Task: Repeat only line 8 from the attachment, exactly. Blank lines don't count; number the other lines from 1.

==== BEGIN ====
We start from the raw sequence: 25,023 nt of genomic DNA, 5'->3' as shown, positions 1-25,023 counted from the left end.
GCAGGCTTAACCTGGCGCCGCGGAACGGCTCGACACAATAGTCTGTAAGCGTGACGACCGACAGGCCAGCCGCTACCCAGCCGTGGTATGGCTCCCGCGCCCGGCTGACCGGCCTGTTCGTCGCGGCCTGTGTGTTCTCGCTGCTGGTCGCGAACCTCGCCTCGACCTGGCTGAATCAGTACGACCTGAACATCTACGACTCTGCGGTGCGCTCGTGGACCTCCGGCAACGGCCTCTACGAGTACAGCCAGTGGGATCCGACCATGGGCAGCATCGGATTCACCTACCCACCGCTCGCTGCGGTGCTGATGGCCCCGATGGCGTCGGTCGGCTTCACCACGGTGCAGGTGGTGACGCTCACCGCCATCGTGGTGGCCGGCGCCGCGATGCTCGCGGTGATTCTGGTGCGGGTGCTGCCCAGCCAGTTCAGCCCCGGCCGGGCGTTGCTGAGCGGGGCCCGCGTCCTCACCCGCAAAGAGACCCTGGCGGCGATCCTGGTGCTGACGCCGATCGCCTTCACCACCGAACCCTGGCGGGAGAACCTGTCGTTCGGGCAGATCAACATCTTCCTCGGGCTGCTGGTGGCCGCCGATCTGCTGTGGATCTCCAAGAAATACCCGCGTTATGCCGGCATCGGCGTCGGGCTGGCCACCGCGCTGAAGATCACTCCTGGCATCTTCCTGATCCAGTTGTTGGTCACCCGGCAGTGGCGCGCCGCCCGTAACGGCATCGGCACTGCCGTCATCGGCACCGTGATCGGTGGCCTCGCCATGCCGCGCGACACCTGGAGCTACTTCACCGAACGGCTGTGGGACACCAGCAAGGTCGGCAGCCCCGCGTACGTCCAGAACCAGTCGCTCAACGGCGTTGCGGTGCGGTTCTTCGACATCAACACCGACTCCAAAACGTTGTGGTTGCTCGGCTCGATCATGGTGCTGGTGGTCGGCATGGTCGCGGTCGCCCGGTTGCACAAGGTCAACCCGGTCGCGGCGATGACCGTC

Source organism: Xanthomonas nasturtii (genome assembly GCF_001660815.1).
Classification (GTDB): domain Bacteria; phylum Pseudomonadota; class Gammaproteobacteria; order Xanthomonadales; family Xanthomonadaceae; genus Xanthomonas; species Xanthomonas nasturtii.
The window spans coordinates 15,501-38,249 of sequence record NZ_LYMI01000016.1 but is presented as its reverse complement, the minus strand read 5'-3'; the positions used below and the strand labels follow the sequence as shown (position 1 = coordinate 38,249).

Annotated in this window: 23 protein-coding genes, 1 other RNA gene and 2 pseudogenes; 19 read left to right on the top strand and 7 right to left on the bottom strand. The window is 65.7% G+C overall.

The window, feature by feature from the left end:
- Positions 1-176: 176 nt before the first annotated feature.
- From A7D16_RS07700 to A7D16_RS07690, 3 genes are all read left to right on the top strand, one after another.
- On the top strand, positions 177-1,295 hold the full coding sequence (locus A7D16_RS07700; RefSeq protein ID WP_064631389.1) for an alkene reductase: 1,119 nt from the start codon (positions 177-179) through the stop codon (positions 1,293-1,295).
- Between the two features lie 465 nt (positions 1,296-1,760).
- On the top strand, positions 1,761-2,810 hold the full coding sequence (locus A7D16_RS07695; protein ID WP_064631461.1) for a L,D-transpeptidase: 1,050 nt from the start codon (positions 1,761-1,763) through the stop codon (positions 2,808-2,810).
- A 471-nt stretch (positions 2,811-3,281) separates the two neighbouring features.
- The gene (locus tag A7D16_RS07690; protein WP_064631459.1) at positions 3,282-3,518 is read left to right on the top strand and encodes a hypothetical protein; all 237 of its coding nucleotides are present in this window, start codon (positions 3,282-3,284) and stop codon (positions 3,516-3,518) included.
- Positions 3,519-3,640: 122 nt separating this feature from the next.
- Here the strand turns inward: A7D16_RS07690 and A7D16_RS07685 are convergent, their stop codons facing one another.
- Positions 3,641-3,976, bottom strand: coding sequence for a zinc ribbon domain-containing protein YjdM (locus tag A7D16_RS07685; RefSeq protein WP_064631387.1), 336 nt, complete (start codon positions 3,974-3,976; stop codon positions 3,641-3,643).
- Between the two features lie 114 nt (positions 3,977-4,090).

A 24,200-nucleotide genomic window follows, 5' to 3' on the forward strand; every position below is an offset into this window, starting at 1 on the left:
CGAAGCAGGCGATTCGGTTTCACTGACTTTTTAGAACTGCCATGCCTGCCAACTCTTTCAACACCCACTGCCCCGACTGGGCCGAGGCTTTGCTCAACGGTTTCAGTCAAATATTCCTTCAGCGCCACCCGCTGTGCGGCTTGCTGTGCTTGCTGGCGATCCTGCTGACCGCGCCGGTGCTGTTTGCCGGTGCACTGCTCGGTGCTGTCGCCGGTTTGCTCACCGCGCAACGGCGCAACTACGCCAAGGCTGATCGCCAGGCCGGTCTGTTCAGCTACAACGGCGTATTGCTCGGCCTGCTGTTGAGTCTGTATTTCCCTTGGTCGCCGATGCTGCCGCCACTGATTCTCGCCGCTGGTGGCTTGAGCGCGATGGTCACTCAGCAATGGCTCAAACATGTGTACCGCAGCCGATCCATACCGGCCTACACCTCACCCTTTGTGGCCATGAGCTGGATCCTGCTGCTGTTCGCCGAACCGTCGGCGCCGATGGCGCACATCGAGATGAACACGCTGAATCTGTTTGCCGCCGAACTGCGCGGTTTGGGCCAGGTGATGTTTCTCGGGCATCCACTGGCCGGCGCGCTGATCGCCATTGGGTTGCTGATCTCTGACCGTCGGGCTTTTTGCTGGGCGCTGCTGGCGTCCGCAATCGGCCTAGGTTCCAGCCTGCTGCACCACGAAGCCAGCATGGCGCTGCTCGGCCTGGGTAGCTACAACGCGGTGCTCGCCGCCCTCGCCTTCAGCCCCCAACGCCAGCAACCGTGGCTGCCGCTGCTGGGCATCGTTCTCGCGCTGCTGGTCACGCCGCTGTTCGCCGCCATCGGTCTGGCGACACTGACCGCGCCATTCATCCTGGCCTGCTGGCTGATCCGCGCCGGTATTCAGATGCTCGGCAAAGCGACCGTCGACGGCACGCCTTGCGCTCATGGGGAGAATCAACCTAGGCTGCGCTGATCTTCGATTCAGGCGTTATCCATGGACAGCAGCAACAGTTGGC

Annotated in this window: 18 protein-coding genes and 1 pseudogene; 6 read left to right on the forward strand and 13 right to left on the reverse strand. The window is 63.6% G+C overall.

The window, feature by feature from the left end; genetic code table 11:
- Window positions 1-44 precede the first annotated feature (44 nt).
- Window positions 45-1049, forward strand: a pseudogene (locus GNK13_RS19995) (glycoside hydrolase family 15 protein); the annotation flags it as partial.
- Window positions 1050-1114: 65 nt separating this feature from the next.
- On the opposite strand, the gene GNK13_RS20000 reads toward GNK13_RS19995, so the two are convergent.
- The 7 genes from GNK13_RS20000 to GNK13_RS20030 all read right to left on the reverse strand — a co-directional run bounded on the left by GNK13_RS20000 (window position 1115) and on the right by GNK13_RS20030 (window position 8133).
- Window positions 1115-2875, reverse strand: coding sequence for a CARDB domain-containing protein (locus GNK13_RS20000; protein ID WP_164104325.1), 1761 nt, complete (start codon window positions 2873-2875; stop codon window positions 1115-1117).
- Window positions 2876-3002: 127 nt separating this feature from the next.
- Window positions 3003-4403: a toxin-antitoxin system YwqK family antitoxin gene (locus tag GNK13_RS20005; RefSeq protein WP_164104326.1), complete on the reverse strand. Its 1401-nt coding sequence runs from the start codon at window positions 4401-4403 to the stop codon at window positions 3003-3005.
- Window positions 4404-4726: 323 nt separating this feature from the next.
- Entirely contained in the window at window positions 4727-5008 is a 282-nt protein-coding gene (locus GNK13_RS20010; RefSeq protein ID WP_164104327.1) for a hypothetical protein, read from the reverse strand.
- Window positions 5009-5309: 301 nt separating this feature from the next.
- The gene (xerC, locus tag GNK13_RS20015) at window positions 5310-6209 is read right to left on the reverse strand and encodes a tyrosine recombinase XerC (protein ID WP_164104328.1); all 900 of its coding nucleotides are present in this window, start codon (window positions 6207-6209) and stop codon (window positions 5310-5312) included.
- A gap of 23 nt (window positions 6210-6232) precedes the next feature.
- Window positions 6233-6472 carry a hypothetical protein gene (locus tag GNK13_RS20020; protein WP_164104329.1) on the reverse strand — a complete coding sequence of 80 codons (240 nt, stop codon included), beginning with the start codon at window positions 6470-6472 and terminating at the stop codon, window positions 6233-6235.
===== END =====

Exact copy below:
- Positions 1-176: 176 nt before the first annotated feature.